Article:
legal dictionary

Legal Dictionary: Personal injury legal-jargon explained in plain English

Using this page you will find a legal dictionary setting out in alphabetical order words and phrases of legal-jargon used by personal injury solicitors, with a definition in plain English.

Table of Contents

Scroll down to find the legal word or phrase you would like the definition of – the words are set out in alphabetical order.

Accident book

A record kept by an employer detailing the date and description of all accidents to all employees from the very minor to the most serious. Accident books are also kept by businesses to record customer injury.

Accident sickness insurance

This is a private policy of insurance you can take out as an employee which will make certain payments on your behalf if you are absent from work or you are made unemployed as a result of accident or sickness. It is also known as accident sickness unemployment insurance.

Addendum medical report

An addendum medical report is an additional updating medico-legal report from the same medical expert.

For example – a medical expert may recommend an operation take place before a final prognosis is given. In which case – the expert will produce an interim medical report and later provide an addendum report, with a full prognosis, after the medical procedure has taken place.

Allocation hearing

If the court can not decide which track a claim should precede under after receipt of an allocation questionnaire from claimant and defendant it will list a hearing known as an allocation hearing. At this hearing the claimant and defendant will make representations to a judge who will decide which track is appropriate for a claim to proceeded under.

Allocation questionnaire

An allocation questionnaire is completed by both a claimant and a defendant in court proceedings for a claim for compensation. The allocation questionnaire is sent by both parties to the court. The information contained within the allocation questionnaire allows the court to decide which track a claim should precede under.

Click allocation questionnaire to see a detailed page I have written explaining the purpose of an allocation questionnaire.

Allurement

An allurement is some thing or some condition attractive to children – that might induce a child to trespass onto land or premises. An example is a building site – that might seem to a child a fun place to play, but of course may have many dangers.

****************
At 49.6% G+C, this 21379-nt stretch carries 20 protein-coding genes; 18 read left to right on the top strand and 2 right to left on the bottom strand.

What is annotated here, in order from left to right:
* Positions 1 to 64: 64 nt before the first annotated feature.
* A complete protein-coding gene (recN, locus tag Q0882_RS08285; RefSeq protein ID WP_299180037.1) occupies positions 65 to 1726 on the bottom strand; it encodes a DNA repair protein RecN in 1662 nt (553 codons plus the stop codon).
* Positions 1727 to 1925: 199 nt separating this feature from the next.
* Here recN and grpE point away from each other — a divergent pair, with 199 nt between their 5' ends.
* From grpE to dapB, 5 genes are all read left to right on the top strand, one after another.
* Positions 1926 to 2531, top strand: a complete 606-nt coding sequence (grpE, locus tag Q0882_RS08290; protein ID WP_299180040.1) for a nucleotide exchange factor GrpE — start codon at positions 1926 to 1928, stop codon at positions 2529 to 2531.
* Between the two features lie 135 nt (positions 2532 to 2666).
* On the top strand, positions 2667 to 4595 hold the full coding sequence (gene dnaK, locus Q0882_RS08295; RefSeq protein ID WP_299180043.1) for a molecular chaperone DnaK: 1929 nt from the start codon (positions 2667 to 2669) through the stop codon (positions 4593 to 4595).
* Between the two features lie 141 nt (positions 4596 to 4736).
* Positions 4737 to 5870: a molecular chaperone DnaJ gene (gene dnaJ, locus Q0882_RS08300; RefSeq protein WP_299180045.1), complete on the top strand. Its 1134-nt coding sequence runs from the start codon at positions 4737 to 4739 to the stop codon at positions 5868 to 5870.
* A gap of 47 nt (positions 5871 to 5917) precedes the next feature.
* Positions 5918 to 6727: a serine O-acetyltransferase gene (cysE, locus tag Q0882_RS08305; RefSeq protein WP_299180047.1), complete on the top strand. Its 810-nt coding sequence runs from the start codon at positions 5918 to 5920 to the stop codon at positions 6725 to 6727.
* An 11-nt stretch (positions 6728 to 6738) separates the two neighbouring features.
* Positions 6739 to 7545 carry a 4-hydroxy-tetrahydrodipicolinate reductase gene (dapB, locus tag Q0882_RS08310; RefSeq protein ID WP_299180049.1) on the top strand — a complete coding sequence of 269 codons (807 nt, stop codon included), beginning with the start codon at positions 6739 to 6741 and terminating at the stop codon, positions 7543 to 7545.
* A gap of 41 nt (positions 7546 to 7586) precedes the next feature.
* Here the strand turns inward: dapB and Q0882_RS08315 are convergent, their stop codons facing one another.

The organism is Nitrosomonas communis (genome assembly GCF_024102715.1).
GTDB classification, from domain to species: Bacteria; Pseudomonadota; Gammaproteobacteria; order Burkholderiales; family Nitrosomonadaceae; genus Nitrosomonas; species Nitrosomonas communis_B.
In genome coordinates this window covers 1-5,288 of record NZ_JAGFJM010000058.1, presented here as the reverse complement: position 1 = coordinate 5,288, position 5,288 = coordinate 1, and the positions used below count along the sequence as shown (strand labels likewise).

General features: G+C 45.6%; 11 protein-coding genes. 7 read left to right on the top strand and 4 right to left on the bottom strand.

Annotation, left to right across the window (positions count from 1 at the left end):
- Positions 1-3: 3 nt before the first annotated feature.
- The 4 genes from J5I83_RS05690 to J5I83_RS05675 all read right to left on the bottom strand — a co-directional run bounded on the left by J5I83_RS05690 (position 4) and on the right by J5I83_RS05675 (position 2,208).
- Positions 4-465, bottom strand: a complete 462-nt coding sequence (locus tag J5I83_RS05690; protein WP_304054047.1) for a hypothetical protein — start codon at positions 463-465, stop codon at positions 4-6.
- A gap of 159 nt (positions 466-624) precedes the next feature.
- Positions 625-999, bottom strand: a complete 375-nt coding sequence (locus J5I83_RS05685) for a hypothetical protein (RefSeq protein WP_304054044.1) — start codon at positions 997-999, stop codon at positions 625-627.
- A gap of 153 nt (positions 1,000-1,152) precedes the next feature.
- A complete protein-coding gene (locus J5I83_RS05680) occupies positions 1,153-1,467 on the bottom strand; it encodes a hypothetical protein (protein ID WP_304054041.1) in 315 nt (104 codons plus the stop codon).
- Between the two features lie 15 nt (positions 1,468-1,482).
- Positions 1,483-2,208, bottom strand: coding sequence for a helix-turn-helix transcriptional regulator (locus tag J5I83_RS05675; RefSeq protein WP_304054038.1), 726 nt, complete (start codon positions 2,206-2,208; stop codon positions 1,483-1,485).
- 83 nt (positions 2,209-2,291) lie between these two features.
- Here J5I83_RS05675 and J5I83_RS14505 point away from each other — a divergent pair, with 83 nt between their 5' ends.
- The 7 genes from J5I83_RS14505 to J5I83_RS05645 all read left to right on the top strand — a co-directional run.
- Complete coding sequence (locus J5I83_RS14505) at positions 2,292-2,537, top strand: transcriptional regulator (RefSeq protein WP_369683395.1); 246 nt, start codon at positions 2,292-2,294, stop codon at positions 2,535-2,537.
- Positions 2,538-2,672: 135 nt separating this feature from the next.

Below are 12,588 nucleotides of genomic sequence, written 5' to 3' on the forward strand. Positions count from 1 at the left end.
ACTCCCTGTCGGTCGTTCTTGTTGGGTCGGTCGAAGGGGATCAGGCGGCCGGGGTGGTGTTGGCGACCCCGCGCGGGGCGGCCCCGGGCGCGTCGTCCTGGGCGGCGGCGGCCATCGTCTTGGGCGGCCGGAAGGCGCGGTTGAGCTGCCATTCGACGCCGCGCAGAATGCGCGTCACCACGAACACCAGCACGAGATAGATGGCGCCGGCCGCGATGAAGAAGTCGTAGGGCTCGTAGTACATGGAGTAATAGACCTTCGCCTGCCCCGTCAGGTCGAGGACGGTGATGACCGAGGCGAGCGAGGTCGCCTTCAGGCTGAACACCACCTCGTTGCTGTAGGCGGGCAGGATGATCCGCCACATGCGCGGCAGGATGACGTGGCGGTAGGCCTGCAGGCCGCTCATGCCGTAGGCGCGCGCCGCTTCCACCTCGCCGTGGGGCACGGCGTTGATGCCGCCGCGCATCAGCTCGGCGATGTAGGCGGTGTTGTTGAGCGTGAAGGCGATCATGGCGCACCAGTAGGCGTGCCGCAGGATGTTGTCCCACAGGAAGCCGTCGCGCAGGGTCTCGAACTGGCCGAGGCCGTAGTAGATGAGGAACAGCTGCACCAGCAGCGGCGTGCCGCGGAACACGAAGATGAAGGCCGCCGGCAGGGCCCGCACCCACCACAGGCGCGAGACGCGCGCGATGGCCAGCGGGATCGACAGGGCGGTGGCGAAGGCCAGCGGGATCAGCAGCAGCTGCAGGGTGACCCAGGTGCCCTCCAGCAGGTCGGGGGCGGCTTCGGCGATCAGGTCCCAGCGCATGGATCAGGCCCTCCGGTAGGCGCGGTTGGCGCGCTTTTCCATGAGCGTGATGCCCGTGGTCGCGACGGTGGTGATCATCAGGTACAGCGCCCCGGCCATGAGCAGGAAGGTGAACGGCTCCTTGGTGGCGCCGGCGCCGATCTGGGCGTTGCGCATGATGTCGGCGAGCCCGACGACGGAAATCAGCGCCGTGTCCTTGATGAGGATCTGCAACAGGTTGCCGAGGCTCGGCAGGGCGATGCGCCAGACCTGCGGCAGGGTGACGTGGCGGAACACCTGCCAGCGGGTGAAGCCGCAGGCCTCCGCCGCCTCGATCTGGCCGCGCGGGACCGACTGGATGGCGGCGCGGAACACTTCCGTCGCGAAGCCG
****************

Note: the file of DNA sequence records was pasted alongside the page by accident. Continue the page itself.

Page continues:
Asbestosis

Scarring of lungs caused by exposure to asbestos fibres over many years. As the lung scarring becomes worse you will notice shortness of breath, coughing and quite often weight loss.

Breach Of Statutory Duty

A breach of statutory duty describes when a person, business (or other body) fails to comply with relevant law as laid down by statute.

For example – parliament has made specific statutory laws to prevent injury when employees are working at height. An employer who fails to comply with these laws (typically resulting in an accident and injury to the employee) will have breached its statutory duty.

Burden Of Proof

The burden of proof describes who is responsible for proving a claim. In personal injury the Claimant is responsible, hence the phrase the burden of proof is on the Claimant. The actual test to satisfy the burden of proof in UK civil matters (including personal injury) is “on the balance of probabilities”.

Calderbank Offer

A type of contractual offer to settle a personal injury claim whilst restricting the amount of legal costs your can recover. See our Calderbank offer detailed article.

Case law

Laws decided over time by the courts. An earlier court decision can form what is known as a precedent, which can be influence later court decisions.

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Case Management Conference

A court hearing in which a judge and the representatives for the Claimant and Defendant attend to set a timetable up to a proposed trial date. Click case management conference for a detailed page I have written.

Causation

A legal term in the UK which states that a negligent act must have actually caused an injury for compensation to be claimed.

Chambers

The phrase Chambers can be used to mean one of two things: either referring to a “judge in chambers” which is an informal court room or a “barristers chambers” which is a barrister’s place of work.

Charge rate

Hourly rate for professional fees for the time spent by your accident lawyer working on your compensation claim.

CICA

Criminal Injury Compensation Authority – the organisation responsible for paying criminal injury compensation to victims of a crime of violence in Great Britain.

CICAP

Criminal Injuries Compensation Appeals Panel

Claimant

The person making the claim for compensation – which will be you, if you are the person who was injured through no fault of your own.

CMC

Case management conference – see definition for case management conference.

Common law

Common law is based on custom (the way things have historically been done to see justice done – such as the phrase equality is equity) and judicial precedent (decisions made by courts) and can be distinguished from law derived from statute.

Comprehensive insurance

A form of motor vehicle insurance which pays compensation to innocent accident victims and also pays for the repair to your own vehicle irrespective of fault.

Conditional Fee Agreement

No win no fee agreement (see no win no fee agreement)

Conflict Of Interest